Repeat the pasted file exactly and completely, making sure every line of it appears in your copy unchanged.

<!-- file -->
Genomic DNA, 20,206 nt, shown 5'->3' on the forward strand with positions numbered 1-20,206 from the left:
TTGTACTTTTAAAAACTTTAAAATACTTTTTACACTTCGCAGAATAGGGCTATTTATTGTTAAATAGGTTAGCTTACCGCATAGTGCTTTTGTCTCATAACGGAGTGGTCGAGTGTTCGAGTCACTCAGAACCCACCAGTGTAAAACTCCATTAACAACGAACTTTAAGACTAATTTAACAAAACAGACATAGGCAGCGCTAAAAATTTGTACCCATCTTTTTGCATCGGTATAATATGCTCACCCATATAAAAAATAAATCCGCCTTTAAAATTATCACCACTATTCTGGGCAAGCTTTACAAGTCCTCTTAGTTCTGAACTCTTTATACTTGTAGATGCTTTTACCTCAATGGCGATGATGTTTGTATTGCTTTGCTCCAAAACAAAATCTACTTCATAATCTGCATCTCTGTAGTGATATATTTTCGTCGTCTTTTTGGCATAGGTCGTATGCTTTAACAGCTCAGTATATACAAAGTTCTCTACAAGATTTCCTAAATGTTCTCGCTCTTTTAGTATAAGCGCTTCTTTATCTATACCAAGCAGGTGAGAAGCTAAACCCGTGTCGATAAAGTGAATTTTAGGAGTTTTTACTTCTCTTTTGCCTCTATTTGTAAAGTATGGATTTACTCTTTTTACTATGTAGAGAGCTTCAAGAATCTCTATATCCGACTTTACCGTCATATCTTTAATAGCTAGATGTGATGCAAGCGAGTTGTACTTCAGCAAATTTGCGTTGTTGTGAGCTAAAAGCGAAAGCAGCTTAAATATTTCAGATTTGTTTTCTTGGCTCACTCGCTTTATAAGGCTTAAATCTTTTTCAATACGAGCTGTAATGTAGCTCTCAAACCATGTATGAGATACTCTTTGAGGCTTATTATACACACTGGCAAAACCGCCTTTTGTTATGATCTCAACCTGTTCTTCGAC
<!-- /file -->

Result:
Genomic DNA, 20,206 nt, shown 5'->3' on the forward strand with positions numbered 1-20,206 from the left:
TTGTACTTTTAAAAACTTTAAAATACTTTTTACACTTCGCAGAATAGGGCTATTTATTGTTAAATAGGTTAGCTTACCGCATAGTGCTTTTGTCTCATAACGGAGTGGTCGAGTGTTCGAGTCACTCAGAACCCACCAGTGTAAAACTCCATTAACAACGAACTTTAAGACTAATTTAACAAAACAGACATAGGCAGCGCTAAAAATTTGTACCCATCTTTTTGCATCGGTATAATATGCTCACCCATATAAAAAATAAATCCGCCTTTAAAATTATCACCACTATTCTGGGCAAGCTTTACAAGTCCTCTTAGTTCTGAACTCTTTATACTTGTAGATGCTTTTACCTCAATGGCGATGATGTTTGTATTGCTTTGCTCCAAAACAAAATCTACTTCATAATCTGCATCTCTGTAGTGATATATTTTCGTCGTCTTTTTGGCATAGGTCGTATGCTTTAACAGCTCAGTATATACAAAGTTCTCTACAAGATTTCCTAAATGTTCTCGCTCTTTTAGTATAAGCGCTTCTTTATCTATACCAAGCAGGTGAGAAGCTAAACCCGTGTCGATAAAGTGAATTTTAGGAGTTTTTACTTCTCTTTTGCCTCTATTTGTAAAGTATGGATTTACTCTTTTTACTATGTAGAGAGCTTCAAGAATCTCTATATCCGACTTTACCGTCATATCTTTAATAGCTAGATGTGATGCAAGCGAGTTGTACTTCAGCAAATTTGCGTTGTTGTGAGCTAAAAGCGAAAGCAGCTTAAATATTTCAGATTTGTTTTCTTGGCTCACTCGCTTTATAAGGCTTAAATCTTTTTCAATACGAGCTGTAATGTAGCTCTCAAACCATGTATGAGATACTCTTTGAGGCTTATTATACACACTGGCAAAACCGCCTTTTGTTATGATCTCAACCTGTTCTTCGAC